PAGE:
Over 10.7 million people submitted their Self-Assessment tax returns for tax year 2019-20 by 31 January deadline
03 February 2021
HMRC has reported that more than 10.7 million people filed their Self-Assessment tax returns in time for the deadline of 31 January 2021.
There were still, however, 1.8 million individuals who did not meet the deadline, but who will not be charged a late filing penalty, as long as they submit their return online by 28 February 2021. Anybody who did not pay their Self-Assessment tax bill by 31 January 2021 should pay their bill as soon as is practicable, as interest will be applied to any outstanding amount.
Where the outstanding balance is paid, or a payment plan set up prior to 3 March 2021, a 5% late payment penalty can be avoided.
Anyone who cannot file their tax return yet should aim to pay an estimated amount as early as they can, which will minimise any interest and late payment penalty. Those who are self-employed have the option of using the calculator on Gov.UK for assistance in estimating their tax bill.
The Interim Director General for Customer Services at HMRC, Karl Khan, said:
“Thank you to the 10.7 million customers who have sent in their tax returns.
We won’t send anyone a late filing penalty if they complete their tax return by 28 February.
We know that many individuals and small businesses are finding it harder to pay this year, due to the pandemic.
Anyone who can’t afford to pay their tax bill in full can set up a payment plan, once they’ve filed their return, to spread their tax bill into monthly instalments.”
Taxpayers can pay their Self-Assessment tax bill or an estimated figure in several ways, as follows:
- Via their bank
- By post
More information concerning how to pay is available at GOV.UK.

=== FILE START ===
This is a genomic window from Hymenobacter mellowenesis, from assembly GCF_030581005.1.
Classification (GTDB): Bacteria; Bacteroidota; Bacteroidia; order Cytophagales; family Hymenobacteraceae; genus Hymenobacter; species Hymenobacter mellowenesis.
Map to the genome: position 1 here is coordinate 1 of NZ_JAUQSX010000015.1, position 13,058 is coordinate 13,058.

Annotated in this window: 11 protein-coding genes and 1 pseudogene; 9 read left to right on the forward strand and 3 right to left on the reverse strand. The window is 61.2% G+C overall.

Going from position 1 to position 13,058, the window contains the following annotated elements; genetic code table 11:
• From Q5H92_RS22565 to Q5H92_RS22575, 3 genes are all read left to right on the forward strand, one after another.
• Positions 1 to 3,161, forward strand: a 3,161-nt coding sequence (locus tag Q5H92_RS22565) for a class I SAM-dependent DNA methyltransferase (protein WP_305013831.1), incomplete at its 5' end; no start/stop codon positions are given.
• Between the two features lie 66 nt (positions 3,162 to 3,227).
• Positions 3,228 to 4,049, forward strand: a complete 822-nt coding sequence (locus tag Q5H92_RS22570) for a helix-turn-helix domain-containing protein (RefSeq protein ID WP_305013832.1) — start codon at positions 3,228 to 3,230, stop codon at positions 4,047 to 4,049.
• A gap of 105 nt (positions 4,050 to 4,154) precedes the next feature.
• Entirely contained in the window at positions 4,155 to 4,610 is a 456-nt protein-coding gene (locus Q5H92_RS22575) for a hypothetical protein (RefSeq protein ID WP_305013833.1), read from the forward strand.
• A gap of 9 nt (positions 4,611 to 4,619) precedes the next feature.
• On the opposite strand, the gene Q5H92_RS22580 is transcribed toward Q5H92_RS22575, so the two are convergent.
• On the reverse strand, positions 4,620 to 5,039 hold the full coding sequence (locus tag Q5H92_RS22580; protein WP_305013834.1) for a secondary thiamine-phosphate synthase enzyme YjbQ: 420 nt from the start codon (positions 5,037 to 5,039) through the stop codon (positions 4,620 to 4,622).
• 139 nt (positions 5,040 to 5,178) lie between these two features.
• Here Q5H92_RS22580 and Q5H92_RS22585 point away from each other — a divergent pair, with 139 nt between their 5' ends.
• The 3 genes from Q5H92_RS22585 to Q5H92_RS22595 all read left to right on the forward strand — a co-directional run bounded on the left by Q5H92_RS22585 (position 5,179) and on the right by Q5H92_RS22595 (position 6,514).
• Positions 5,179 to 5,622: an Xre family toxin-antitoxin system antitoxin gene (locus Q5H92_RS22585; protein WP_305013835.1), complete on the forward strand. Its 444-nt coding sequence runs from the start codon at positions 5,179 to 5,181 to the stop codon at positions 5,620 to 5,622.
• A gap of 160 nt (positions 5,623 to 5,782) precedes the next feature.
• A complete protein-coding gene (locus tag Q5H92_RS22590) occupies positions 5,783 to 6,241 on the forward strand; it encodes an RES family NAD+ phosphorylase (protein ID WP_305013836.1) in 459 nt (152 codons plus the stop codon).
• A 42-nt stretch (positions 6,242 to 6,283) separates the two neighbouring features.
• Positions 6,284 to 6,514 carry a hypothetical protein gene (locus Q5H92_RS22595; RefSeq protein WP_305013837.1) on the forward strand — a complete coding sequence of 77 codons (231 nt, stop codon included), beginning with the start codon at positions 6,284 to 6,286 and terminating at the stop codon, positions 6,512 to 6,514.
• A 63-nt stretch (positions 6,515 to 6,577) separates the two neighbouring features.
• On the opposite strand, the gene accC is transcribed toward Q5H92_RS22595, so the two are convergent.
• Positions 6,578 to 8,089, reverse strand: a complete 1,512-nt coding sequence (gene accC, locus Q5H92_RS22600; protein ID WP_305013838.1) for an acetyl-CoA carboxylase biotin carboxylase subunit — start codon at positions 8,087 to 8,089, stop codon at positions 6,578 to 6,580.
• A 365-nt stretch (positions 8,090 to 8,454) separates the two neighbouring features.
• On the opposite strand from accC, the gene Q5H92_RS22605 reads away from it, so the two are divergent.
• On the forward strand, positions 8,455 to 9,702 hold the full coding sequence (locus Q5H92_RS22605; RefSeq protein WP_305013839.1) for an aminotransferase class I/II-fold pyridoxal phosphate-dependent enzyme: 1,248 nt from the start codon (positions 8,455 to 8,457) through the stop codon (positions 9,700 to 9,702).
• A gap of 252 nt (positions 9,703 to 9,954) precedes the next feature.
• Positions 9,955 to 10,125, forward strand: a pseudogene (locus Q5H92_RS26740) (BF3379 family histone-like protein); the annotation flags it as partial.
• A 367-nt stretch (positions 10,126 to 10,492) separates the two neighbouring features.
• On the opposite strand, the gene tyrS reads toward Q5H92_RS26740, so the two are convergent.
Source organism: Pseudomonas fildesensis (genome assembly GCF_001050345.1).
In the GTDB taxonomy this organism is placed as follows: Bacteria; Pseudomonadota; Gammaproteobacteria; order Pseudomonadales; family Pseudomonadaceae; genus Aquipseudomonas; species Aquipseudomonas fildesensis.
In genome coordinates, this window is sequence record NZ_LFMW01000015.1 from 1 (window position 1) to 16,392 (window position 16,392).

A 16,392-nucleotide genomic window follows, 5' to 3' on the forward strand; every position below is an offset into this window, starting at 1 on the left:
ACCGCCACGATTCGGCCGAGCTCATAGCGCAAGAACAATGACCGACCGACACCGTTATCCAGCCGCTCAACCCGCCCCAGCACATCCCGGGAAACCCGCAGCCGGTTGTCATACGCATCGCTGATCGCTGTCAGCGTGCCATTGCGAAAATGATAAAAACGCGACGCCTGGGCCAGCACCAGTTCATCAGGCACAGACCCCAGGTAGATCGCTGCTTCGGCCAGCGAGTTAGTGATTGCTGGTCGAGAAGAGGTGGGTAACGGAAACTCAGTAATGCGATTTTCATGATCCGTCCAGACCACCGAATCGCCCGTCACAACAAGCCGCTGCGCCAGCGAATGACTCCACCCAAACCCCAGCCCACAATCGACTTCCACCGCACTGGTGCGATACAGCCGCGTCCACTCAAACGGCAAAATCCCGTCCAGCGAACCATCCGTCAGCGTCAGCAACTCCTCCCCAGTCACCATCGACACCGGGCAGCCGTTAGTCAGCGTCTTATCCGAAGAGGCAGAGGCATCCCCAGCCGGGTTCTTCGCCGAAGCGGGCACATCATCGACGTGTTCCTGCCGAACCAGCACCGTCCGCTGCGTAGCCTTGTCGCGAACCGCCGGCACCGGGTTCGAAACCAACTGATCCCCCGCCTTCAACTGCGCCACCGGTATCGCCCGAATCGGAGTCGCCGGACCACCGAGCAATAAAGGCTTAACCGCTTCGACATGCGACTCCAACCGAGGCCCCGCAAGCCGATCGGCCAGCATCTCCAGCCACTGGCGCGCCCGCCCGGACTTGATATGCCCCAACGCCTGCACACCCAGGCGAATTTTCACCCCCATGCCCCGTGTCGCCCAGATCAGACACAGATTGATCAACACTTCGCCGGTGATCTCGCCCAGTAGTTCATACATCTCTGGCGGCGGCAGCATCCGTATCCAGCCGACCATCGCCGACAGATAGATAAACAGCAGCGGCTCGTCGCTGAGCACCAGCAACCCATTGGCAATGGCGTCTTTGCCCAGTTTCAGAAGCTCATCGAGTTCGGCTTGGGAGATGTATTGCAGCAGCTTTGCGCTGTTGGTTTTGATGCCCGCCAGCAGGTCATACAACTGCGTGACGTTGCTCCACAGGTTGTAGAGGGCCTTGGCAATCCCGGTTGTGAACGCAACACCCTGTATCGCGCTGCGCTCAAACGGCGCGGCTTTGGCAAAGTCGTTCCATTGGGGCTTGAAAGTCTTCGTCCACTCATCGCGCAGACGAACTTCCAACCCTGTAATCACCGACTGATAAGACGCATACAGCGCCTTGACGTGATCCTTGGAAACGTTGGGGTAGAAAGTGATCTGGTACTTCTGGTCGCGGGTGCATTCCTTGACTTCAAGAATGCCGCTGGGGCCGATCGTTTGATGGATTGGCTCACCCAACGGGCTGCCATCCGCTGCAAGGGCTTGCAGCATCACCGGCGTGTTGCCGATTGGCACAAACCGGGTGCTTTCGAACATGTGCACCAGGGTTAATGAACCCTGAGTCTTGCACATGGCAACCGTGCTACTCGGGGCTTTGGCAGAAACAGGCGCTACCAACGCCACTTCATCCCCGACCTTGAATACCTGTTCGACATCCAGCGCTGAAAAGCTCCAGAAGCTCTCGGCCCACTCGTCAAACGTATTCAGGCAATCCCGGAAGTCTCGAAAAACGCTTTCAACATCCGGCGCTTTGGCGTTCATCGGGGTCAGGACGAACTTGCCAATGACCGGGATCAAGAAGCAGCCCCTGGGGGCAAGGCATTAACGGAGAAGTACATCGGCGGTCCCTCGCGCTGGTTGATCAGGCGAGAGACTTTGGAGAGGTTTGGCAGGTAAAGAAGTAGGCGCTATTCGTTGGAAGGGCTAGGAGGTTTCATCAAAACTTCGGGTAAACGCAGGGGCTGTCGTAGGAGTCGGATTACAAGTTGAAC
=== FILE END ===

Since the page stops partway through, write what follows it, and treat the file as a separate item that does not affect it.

Those who cannot pay their bill in full can apply to spread the cost, by way of setting up a payment plan, in up to 12 monthly instalments at GOV.UK, on the proviso that they have no:
- Outstanding tax returns
- Other tax debts
- Other HMRC payment plans in place
The debt also needs to be between £32 and £30,000, and the payment plan must be set up no later than 60 days after the due date for payment. Taxpayers are advised that they should set the payment plan up sooner rather than later, and prior to 3 March 2021, to avoid the 5% late payment penalty.
Anyone who does not meet the requirements, or who needs more than 12 months to pay off their bill, can apply for a payment plan by liaising with one of HMRC’s debt advisers. Interest accrues on all outstanding balances, and that includes for those who are in payment plans.
For those Self-Assessment customers required to make Payments on Account, who know that their 2020-21 tax bill is going to be lower than that in 2019-20, for example, if they have seen a loss of earnings due to coronavirus, they have the option of reducing their Payments on Account. Further information relating to this is available online.
Taxpayers are reminded to be vigilant to phishing scams and fake HMRC websites. There is guidance available on recognising genuine HMRC contact here.
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